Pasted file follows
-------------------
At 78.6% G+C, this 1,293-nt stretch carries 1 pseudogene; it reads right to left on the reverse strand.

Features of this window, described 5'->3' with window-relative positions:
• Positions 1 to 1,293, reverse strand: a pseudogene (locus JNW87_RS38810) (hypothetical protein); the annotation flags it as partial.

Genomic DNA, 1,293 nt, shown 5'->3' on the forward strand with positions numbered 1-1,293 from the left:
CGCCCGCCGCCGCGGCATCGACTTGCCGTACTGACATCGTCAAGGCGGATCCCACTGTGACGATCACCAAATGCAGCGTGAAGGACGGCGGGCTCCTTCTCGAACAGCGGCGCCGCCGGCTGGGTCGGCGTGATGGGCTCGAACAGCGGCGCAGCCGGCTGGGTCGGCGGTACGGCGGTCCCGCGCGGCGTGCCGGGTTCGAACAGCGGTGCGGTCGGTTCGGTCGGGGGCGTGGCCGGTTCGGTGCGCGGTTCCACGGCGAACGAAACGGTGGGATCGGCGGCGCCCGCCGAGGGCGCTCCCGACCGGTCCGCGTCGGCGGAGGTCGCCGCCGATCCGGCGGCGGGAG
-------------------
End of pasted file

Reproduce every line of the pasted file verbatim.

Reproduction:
At 78.6% G+C, this 1,293-nt stretch carries 1 pseudogene; it reads right to left on the reverse strand.

Features of this window, described 5'->3' with window-relative positions:
• Positions 1 to 1,293, reverse strand: a pseudogene (locus JNW87_RS38810) (hypothetical protein); the annotation flags it as partial.

Genomic DNA, 1,293 nt, shown 5'->3' on the forward strand with positions numbered 1-1,293 from the left:
CGCCCGCCGCCGCGGCATCGACTTGCCGTACTGACATCGTCAAGGCGGATCCCACTGTGACGATCACCAAATGCAGCGTGAAGGACGGCGGGCTCCTTCTCGAACAGCGGCGCCGCCGGCTGGGTCGGCGTGATGGGCTCGAACAGCGGCGCAGCCGGCTGGGTCGGCGGTACGGCGGTCCCGCGCGGCGTGCCGGGTTCGAACAGCGGTGCGGTCGGTTCGGTCGGGGGCGTGGCCGGTTCGGTGCGCGGTTCCACGGCGAACGAAACGGTGGGATCGGCGGCGCCCGCCGAGGGCGCTCCCGACCGGTCCGCGTCGGCGGAGGTCGCCGCCGATCCGGCGGCGGGAG